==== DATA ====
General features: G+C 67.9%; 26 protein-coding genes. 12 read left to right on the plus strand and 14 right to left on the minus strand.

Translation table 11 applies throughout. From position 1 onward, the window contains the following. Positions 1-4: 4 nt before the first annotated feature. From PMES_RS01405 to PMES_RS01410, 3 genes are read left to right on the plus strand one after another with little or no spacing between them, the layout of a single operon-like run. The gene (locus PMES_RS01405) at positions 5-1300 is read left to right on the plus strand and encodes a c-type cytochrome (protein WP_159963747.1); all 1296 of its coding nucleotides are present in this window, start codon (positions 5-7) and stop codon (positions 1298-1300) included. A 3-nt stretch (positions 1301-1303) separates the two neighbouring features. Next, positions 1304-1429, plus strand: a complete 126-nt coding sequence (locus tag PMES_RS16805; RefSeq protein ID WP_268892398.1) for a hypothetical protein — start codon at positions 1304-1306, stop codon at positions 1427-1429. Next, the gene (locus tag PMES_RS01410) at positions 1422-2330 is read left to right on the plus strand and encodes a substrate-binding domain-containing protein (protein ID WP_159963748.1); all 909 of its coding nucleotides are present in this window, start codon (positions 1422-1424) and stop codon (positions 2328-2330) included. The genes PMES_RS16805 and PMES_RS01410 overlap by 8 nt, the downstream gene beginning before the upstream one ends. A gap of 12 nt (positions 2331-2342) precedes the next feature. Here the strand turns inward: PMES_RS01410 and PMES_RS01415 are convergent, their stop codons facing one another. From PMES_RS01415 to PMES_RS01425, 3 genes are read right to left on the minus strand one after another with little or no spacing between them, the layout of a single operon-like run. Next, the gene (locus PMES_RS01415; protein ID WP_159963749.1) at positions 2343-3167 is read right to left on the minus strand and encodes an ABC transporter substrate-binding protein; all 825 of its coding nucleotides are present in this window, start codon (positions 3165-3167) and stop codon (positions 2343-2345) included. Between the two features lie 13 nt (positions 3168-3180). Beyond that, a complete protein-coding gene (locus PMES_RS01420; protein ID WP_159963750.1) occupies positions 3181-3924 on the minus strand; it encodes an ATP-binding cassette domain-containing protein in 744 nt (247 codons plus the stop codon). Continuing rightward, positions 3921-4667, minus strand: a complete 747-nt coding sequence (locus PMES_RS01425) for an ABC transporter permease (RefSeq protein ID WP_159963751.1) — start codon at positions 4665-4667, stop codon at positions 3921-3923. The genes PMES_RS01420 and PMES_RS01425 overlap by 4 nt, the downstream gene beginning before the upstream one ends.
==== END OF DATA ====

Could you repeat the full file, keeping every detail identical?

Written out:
General features: G+C 67.9%; 26 protein-coding genes. 12 read left to right on the plus strand and 14 right to left on the minus strand.

Translation table 11 applies throughout. From position 1 onward, the window contains the following. Positions 1-4: 4 nt before the first annotated feature. From PMES_RS01405 to PMES_RS01410, 3 genes are read left to right on the plus strand one after another with little or no spacing between them, the layout of a single operon-like run. The gene (locus PMES_RS01405) at positions 5-1300 is read left to right on the plus strand and encodes a c-type cytochrome (protein WP_159963747.1); all 1296 of its coding nucleotides are present in this window, start codon (positions 5-7) and stop codon (positions 1298-1300) included. A 3-nt stretch (positions 1301-1303) separates the two neighbouring features. Next, positions 1304-1429, plus strand: a complete 126-nt coding sequence (locus tag PMES_RS16805; RefSeq protein ID WP_268892398.1) for a hypothetical protein — start codon at positions 1304-1306, stop codon at positions 1427-1429. Next, the gene (locus tag PMES_RS01410) at positions 1422-2330 is read left to right on the plus strand and encodes a substrate-binding domain-containing protein (protein ID WP_159963748.1); all 909 of its coding nucleotides are present in this window, start codon (positions 1422-1424) and stop codon (positions 2328-2330) included. The genes PMES_RS16805 and PMES_RS01410 overlap by 8 nt, the downstream gene beginning before the upstream one ends. A gap of 12 nt (positions 2331-2342) precedes the next feature. Here the strand turns inward: PMES_RS01410 and PMES_RS01415 are convergent, their stop codons facing one another. From PMES_RS01415 to PMES_RS01425, 3 genes are read right to left on the minus strand one after another with little or no spacing between them, the layout of a single operon-like run. Next, the gene (locus PMES_RS01415; protein ID WP_159963749.1) at positions 2343-3167 is read right to left on the minus strand and encodes an ABC transporter substrate-binding protein; all 825 of its coding nucleotides are present in this window, start codon (positions 3165-3167) and stop codon (positions 2343-2345) included. Between the two features lie 13 nt (positions 3168-3180). Beyond that, a complete protein-coding gene (locus PMES_RS01420; protein ID WP_159963750.1) occupies positions 3181-3924 on the minus strand; it encodes an ATP-binding cassette domain-containing protein in 744 nt (247 codons plus the stop codon). Continuing rightward, positions 3921-4667, minus strand: a complete 747-nt coding sequence (locus PMES_RS01425) for an ABC transporter permease (RefSeq protein ID WP_159963751.1) — start codon at positions 4665-4667, stop codon at positions 3921-3923. The genes PMES_RS01420 and PMES_RS01425 overlap by 4 nt, the downstream gene beginning before the upstream one ends.